Tensions between Ukraine and Russia are not new, but their resurgence bodes ill for European energy security. This latest dispute between Europe’s largest natural gas supplying state and its key gas transit state should be a warning flag to Europe that, despite efforts by the IMF and other countries, the underlying causes of the dispute that left Europe without gas for heating and electricity in 2009 remain unresolved and require European intervention. Below we describe the nature of the problem and propose an approach for addressing one of Europe’s most important energy security problems.
For some time, Europe has been vulnerable to gas disputes between Russia and Ukraine as Russia supplies over 40% of the European Union’s gas and 80% of this arrives via Ukrainian pipelines. The situation is likely to worsen significantly in the future as dwindling domestic supplies and burgeoning demand are projected to result in a 37% increase in gas imports for Europe by 2030. This dependence, however, is not one-sided. Russia relies on European gas exports for 20% of its government’s operating budget and needs Ukrainian pipelines to transport the gas to market. Ukraine is similarly not immune since it depends heavily on Russian gas for domestic energy use.
The dispute between Russia and Ukraine has its roots in the Cold War economic relationship between the Soviet Union and Ukraine. As part of its satellite system, the USSR built the Ukrainian pipeline system to supply Eastern Europe with gas from Russia and its Central Asian republics. Over time, many Eastern and Central European countries became dependent on gas subsidies for their industries, heating, and electricity generation. Decades of cheap gas supplies led to incredibly inefficient domestic industries, and removing subsidies has proven politically difficult. In the post-Cold War era, while Russia has sought to raise the prices that Ukraine pays for gas, Ukraine has habitually used its near monopoly on gas transit routes from Russia to Europe to push back.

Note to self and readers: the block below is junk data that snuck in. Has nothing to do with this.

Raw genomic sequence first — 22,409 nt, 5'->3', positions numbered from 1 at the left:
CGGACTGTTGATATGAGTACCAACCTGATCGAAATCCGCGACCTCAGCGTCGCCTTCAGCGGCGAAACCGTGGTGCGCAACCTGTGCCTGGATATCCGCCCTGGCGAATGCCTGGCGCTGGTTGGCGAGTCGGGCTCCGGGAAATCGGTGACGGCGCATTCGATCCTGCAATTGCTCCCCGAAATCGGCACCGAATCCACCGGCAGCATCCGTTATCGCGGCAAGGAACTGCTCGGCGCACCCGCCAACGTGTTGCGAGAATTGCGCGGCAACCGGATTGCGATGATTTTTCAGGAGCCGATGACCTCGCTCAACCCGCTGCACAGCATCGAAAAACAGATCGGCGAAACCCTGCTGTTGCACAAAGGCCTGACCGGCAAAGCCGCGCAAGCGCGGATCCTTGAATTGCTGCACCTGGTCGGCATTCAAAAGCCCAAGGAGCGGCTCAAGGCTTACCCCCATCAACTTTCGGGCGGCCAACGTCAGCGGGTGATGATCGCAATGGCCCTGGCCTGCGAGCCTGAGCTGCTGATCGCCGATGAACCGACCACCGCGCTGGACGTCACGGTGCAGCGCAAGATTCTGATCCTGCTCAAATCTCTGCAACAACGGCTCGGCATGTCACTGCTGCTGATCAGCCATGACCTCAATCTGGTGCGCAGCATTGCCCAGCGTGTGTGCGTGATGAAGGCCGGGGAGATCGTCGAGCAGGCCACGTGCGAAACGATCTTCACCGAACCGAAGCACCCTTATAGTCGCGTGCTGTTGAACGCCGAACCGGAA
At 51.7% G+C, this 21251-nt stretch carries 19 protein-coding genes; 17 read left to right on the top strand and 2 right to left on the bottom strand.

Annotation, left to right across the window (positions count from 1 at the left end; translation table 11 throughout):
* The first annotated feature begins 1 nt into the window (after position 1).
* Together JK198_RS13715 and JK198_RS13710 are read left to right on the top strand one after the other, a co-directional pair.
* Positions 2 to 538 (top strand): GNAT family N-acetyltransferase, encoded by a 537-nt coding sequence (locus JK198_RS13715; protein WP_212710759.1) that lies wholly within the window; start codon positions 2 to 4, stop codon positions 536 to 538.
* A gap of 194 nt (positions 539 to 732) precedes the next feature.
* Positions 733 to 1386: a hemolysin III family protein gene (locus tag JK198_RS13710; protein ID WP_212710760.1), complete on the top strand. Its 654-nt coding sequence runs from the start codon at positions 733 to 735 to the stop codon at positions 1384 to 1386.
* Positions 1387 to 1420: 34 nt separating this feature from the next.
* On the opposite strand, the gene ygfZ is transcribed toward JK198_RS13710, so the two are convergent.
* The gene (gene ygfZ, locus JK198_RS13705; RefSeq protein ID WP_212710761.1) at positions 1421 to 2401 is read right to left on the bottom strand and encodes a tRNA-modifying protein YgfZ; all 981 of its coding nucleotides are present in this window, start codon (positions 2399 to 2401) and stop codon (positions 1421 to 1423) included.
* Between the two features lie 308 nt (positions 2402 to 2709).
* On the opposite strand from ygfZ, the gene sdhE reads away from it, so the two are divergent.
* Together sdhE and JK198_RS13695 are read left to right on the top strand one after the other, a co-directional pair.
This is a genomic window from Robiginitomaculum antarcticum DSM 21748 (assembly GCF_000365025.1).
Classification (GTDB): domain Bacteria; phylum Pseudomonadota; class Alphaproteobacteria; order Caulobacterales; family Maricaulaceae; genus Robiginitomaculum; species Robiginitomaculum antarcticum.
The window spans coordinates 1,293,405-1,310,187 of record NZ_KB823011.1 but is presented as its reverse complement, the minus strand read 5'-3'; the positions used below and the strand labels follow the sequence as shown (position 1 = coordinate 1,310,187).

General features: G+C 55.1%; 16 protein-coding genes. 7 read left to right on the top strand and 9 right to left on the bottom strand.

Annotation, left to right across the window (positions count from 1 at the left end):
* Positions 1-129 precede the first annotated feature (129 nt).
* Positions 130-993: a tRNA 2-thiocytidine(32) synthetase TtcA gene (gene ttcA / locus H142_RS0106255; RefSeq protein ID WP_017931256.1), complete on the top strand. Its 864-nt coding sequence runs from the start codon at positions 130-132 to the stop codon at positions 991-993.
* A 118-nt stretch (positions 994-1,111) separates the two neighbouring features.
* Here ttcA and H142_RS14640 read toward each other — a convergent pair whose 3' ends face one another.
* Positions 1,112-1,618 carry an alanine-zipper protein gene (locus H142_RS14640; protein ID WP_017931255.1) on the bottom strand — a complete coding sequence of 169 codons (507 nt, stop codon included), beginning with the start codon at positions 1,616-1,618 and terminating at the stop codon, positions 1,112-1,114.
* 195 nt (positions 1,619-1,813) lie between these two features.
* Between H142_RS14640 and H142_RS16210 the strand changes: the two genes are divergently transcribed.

After numerous disagreements, the pricing dispute came to a head in 2005 following the Orange Revolution when Ukrainian citizens elected a president perceived to be anti-Russian. Russia immediately reduced its gas subsidy to Ukraine, and in the murky events that followed natural gas was briefly cut off to European markets. Those same tensions persisted throughout the next several years, and the lack of resolution culminated in a 2009 standoff that left Europeans without access to Russian gas for over a week.
The gas politics of 2005 represented a sea change in the relationship between Russia and Ukraine. Prior to the 2004 elections, the dispute between the two countries had revolved almost entirely around pricing. After the Orange Revolution, however, it became clear that Russia also viewed gas prices as a political weapon to punish Ukraine for its decisions and as a lever to push Ukraine out of its increasingly Western orbit.